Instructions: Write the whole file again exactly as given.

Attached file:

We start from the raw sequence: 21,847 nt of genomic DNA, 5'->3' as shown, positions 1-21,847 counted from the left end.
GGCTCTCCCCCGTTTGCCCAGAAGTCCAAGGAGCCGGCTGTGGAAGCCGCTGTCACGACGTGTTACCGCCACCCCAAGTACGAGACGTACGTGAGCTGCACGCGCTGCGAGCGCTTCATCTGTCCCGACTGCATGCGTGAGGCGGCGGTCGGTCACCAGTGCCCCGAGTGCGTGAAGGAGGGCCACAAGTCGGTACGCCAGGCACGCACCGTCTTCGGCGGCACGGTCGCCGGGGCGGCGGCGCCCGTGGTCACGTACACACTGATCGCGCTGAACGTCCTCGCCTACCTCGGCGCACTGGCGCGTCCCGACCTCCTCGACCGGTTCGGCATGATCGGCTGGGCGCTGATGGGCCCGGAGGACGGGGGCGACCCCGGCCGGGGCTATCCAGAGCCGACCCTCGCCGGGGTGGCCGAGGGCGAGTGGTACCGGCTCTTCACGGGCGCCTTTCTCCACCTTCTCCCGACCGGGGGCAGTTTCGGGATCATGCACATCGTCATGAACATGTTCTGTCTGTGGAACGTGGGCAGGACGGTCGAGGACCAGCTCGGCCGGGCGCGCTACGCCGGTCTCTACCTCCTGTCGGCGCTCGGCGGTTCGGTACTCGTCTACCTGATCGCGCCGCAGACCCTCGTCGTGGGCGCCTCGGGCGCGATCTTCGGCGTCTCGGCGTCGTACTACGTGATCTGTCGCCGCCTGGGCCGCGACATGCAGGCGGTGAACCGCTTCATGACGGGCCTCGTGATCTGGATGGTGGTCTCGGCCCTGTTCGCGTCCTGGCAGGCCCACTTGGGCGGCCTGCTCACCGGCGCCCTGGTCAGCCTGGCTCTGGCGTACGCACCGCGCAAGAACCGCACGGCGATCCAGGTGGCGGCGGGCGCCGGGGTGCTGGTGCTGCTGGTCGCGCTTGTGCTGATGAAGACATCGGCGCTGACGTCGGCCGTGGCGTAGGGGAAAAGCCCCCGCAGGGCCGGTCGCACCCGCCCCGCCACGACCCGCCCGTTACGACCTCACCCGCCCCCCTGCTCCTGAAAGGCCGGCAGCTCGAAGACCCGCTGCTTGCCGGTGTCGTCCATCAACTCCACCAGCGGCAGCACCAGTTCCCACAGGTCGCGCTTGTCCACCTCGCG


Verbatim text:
We start from the raw sequence: 21,847 nt of genomic DNA, 5'->3' as shown, positions 1-21,847 counted from the left end.
GGCTCTCCCCCGTTTGCCCAGAAGTCCAAGGAGCCGGCTGTGGAAGCCGCTGTCACGACGTGTTACCGCCACCCCAAGTACGAGACGTACGTGAGCTGCACGCGCTGCGAGCGCTTCATCTGTCCCGACTGCATGCGTGAGGCGGCGGTCGGTCACCAGTGCCCCGAGTGCGTGAAGGAGGGCCACAAGTCGGTACGCCAGGCACGCACCGTCTTCGGCGGCACGGTCGCCGGGGCGGCGGCGCCCGTGGTCACGTACACACTGATCGCGCTGAACGTCCTCGCCTACCTCGGCGCACTGGCGCGTCCCGACCTCCTCGACCGGTTCGGCATGATCGGCTGGGCGCTGATGGGCCCGGAGGACGGGGGCGACCCCGGCCGGGGCTATCCAGAGCCGACCCTCGCCGGGGTGGCCGAGGGCGAGTGGTACCGGCTCTTCACGGGCGCCTTTCTCCACCTTCTCCCGACCGGGGGCAGTTTCGGGATCATGCACATCGTCATGAACATGTTCTGTCTGTGGAACGTGGGCAGGACGGTCGAGGACCAGCTCGGCCGGGCGCGCTACGCCGGTCTCTACCTCCTGTCGGCGCTCGGCGGTTCGGTACTCGTCTACCTGATCGCGCCGCAGACCCTCGTCGTGGGCGCCTCGGGCGCGATCTTCGGCGTCTCGGCGTCGTACTACGTGATCTGTCGCCGCCTGGGCCGCGACATGCAGGCGGTGAACCGCTTCATGACGGGCCTCGTGATCTGGATGGTGGTCTCGGCCCTGTTCGCGTCCTGGCAGGCCCACTTGGGCGGCCTGCTCACCGGCGCCCTGGTCAGCCTGGCTCTGGCGTACGCACCGCGCAAGAACCGCACGGCGATCCAGGTGGCGGCGGGCGCCGGGGTGCTGGTGCTGCTGGTCGCGCTTGTGCTGATGAAGACATCGGCGCTGACGTCGGCCGTGGCGTAGGGGAAAAGCCCCCGCAGGGCCGGTCGCACCCGCCCCGCCACGACCCGCCCGTTACGACCTCACCCGCCCCCCTGCTCCTGAAAGGCCGGCAGCTCGAAGACCCGCTGCTTGCCGGTGTCGTCCATCAACTCCACCAGCGGCAGCACCAGTTCCCACAGGTCGCGCTTGTCCACCTCGCG